Officials: Louisiana Hospitals Face Years of Recovery Medical officials in Louisiana this week warned that although eight months have passed since Hurricane Katrina debilitated the state's public hospital system, it may take as long as six years before the system is stabilized.

Officials: Louisiana Hospitals Face Years of Recovery

Officials: Louisiana Hospitals Face Years of Recovery

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Medical officials in Louisiana this week warned that although eight months have passed since Hurricane Katrina debilitated the state's public hospital system, it may take as long as six years before the system is stabilized.

ED GORDON, host:

I'm Ed Gordon, and this is NEWS AND NOTES.

This week, medical officials in Louisiana announced it may take as long as six years before the state's hospital and medical systems stabilize after being ravaged by last year's hurricane season. Until then, Louisiana doctors continue to struggle with few resources to provide even the most basic care for their patients.

Reporter Rachel Gotbaum has the story.


Dr. Ruth Berggren has treated HIV and other infectious disease patients at Charity Hospital in New Orleans for the past five years.

Charity was built in 1930 as a hospital for the poor. It continued to serve the indigent and the uninsured until it was destroyed by Hurricane Katrina. During the storm, Berggren and her patients were trapped inside the 24-story building as flood waters rose. Charity is one of nine city hospitals that are closed due to flood damage.

And eight months after Katrina, Berggren says she still cannot get her uninsured patients basic diagnostic tests.

Dr. RUTH BERGGREN (Associate Professor, Adult Infectious Diseases, Tulane Medical Center and Charity Hospital): Sitting in the HIV out-patient clinic, taking care of an uninsured man who's coughing, I cannot get a smear on him to diagnose tuberculosis in the city of New Orleans. I have to send him out of the city, or I have to collect his sputum specimens and send them to Texas. This patient would normally be under the purview of the state health system, and the state health lab is not operational in New Orleans because of the hurricane damage.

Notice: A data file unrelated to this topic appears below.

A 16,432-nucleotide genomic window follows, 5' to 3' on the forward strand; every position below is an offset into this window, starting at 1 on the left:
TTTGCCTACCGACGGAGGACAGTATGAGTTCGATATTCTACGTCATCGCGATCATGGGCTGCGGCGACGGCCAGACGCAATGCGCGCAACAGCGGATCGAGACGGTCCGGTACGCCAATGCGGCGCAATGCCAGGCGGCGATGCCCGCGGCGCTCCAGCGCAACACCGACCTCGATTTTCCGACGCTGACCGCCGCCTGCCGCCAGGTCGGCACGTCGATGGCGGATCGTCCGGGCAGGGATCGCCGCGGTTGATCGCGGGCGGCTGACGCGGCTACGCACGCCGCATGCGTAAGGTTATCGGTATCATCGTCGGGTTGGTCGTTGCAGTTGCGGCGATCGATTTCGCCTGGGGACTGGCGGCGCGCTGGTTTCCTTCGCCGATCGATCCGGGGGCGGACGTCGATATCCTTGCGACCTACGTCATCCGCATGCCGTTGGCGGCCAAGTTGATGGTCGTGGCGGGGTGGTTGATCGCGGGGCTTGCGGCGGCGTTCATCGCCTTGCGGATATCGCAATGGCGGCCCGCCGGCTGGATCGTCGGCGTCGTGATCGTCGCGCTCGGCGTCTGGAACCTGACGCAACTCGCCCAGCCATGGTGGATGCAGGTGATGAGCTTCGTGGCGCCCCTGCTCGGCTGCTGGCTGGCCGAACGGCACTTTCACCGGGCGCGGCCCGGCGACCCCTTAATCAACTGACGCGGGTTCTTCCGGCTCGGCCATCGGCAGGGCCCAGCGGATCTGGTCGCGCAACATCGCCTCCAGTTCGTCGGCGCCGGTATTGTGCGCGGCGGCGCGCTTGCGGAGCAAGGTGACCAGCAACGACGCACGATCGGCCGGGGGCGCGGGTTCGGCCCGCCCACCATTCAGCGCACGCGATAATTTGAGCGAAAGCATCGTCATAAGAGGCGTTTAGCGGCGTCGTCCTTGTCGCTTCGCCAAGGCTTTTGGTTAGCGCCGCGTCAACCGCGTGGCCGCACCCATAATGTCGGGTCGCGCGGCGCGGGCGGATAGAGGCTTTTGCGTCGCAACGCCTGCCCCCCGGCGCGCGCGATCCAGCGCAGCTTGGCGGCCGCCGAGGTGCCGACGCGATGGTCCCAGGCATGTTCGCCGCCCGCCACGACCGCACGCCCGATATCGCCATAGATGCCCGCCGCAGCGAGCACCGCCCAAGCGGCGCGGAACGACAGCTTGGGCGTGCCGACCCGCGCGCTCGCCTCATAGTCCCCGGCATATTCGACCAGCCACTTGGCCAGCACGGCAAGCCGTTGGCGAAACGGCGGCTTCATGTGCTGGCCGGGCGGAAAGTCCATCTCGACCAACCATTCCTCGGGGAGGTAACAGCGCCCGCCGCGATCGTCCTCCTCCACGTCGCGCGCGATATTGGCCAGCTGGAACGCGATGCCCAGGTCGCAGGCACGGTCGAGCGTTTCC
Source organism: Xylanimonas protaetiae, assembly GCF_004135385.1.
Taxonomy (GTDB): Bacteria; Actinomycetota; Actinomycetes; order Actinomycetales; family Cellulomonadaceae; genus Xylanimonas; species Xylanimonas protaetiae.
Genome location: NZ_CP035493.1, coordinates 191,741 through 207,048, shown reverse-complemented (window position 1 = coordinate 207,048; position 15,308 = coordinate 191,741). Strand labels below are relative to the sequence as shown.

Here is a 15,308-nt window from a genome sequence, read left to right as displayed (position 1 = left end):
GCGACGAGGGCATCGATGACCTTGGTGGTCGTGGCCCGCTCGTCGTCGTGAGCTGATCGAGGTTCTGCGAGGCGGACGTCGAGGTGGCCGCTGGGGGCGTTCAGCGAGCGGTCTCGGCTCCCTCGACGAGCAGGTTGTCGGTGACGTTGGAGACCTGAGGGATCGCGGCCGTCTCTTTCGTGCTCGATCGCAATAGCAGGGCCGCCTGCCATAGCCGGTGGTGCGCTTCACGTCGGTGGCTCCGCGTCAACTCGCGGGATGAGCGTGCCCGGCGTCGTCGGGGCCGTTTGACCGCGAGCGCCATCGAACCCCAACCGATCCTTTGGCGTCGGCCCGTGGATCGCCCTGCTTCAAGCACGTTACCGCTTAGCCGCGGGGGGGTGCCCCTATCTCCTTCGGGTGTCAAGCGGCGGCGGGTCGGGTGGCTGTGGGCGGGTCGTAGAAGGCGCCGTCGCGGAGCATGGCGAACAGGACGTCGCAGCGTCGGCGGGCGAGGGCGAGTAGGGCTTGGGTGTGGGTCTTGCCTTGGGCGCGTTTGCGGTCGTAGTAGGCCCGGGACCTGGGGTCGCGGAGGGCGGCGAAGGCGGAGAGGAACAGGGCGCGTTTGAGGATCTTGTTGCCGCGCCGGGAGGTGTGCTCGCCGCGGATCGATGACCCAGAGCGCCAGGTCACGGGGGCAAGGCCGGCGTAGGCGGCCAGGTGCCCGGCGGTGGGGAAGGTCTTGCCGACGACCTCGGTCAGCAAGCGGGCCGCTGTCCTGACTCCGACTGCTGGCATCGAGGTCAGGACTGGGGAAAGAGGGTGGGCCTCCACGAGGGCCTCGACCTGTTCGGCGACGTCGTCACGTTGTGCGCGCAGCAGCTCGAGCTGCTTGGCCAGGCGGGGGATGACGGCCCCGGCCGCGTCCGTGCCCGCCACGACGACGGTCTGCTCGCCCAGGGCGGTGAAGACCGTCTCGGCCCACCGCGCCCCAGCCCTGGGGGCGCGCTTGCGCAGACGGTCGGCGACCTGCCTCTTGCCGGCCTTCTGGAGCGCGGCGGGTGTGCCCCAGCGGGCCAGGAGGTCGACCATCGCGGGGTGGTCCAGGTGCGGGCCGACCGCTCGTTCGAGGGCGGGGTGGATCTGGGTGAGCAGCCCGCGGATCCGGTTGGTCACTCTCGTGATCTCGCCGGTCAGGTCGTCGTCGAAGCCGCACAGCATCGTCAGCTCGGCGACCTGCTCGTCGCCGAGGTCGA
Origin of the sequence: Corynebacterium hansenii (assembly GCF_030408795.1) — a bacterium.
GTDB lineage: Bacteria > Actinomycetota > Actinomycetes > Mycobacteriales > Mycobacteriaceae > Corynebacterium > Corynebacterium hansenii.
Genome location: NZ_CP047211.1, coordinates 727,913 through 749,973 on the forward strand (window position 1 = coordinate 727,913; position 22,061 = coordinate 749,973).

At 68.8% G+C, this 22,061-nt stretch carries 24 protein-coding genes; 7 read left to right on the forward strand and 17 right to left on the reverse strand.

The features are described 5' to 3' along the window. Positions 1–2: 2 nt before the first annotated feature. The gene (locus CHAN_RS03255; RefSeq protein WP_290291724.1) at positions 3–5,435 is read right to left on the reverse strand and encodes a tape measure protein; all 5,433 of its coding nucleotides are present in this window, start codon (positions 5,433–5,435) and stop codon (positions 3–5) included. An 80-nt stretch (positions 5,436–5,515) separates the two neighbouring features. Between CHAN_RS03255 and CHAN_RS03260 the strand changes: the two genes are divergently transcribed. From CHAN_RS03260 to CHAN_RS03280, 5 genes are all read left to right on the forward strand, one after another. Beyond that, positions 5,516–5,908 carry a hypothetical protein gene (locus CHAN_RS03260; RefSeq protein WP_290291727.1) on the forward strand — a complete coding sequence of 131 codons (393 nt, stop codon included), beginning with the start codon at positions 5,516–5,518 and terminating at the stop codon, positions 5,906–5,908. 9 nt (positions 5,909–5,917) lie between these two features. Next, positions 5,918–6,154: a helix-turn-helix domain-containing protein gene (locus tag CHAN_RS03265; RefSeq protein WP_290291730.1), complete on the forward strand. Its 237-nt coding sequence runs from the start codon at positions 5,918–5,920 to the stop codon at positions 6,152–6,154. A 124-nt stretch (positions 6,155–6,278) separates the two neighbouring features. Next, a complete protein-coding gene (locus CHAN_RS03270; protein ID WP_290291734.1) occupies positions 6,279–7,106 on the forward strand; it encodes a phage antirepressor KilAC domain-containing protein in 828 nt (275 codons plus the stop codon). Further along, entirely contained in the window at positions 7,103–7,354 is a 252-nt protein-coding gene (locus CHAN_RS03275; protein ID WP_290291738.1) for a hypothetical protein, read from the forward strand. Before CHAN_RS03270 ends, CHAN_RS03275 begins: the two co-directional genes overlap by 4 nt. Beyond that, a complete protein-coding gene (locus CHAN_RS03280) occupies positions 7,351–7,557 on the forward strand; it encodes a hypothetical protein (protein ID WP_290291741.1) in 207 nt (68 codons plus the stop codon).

Ms. GOTBAUM: Before Katrina, there were 2,200 hospital beds in the city of New Orleans. Now, there are 420. And the state has lost thousands of healthcare workers to lay-offs and relocation. Two-thousand nurses have left Louisiana, and estimates are that up to half of the area's doctors have also left.

Staff shortages and hospital closures have meant that many patients have no place to go for their healthcare. Medical records are missing and some patients have gone without needed medication, especially the poor and the uninsured. Dr. Tyler Curiel is an oncologist at Tulane Medical Center, one of the few hospitals in the city that is still in operation.

If Curiel suspects his uninsured patients have cancer, he must send them 75 miles away to a state facility in Baton Rouge for a biopsy.

Dr. TYLER CURIEL (Professor and Chief, Hematology & Medical Oncology, Tulane Medical Center): As we sit here today, the in-patient service for cancer patients through the Charity system, meaning the indigent care for in-patient oncology, simply does not exist. There are no in-patient beds for these patients. There are no physician staff to take care of these patients.

Ms. GOTBAUM: With much of New Orleans's healthcare infrastructure destroyed, doctors have set up provisional medical clinics in downtown department stores, a local mosque, and a former home for unwed mothers. And until recently, temporary medical quarters were also set up at the New Orleans zoo.

Both of the area's medical schools have lost faculty due to large lay-offs after the storm. Ruth Berggren says that as a result, medical education is suffering in New Orleans, and many of those faculty provided much-needed mental health services that now no longer exist.

Dr. BERGGREN: There is a concern that there is a big problem with suicide in this city.

Ms. GOTBAUM: So have you had personal experience with this?

Dr. BERGGREN: We know of two physicians who committed suicide after Katrina, and it was clearly felt by the community that these were post-Katrina related suicides in individuals who were experiencing severe post-traumatic stress disorder.

Ms. GOTBAUM: The federal government has earmarked almost $2 billion to help rebuild the healthcare system in New Orleans, but many providers--including the hospitals that have treated patients for months without being reimbursed--say much of the money has been caught up in government red tape. So far, hospitals have only received about $5 million of their share. State health officials say they plan to give out about $100 million in the coming weeks to pay for out-patient clinical care in New Orleans. The money will also be used to beef up mental health services, to help combat the post-traumatic stress that many in the city are still experiencing eight months after Hurricane Katrina.

For NPR News, I'm Rachel Gotbaum.

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